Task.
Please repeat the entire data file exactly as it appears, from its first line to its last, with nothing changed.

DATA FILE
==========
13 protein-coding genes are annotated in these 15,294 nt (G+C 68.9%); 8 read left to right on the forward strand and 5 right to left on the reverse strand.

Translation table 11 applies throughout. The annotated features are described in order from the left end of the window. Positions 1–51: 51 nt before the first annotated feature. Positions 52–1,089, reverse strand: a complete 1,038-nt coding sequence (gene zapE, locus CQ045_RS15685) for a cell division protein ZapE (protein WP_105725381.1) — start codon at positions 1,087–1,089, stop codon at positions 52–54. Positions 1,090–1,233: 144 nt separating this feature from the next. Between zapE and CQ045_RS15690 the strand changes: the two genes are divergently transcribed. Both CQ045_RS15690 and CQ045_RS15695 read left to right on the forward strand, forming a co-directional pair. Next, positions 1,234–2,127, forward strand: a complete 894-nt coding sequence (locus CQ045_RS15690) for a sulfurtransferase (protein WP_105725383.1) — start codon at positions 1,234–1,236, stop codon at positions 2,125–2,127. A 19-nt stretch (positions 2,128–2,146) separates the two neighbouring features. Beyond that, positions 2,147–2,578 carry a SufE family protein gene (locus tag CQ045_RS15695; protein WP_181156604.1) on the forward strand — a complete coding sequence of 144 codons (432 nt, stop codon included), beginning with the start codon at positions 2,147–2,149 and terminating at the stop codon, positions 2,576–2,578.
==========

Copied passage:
13 protein-coding genes are annotated in these 15,294 nt (G+C 68.9%); 8 read left to right on the forward strand and 5 right to left on the reverse strand.

Translation table 11 applies throughout. The annotated features are described in order from the left end of the window. Positions 1–51: 51 nt before the first annotated feature. Positions 52–1,089, reverse strand: a complete 1,038-nt coding sequence (gene zapE, locus CQ045_RS15685) for a cell division protein ZapE (protein WP_105725381.1) — start codon at positions 1,087–1,089, stop codon at positions 52–54. Positions 1,090–1,233: 144 nt separating this feature from the next. Between zapE and CQ045_RS15690 the strand changes: the two genes are divergently transcribed. Both CQ045_RS15690 and CQ045_RS15695 read left to right on the forward strand, forming a co-directional pair. Next, positions 1,234–2,127, forward strand: a complete 894-nt coding sequence (locus CQ045_RS15690) for a sulfurtransferase (protein WP_105725383.1) — start codon at positions 1,234–1,236, stop codon at positions 2,125–2,127. A 19-nt stretch (positions 2,128–2,146) separates the two neighbouring features. Beyond that, positions 2,147–2,578 carry a SufE family protein gene (locus tag CQ045_RS15695; protein WP_181156604.1) on the forward strand — a complete coding sequence of 144 codons (432 nt, stop codon included), beginning with the start codon at positions 2,147–2,149 and terminating at the stop codon, positions 2,576–2,578.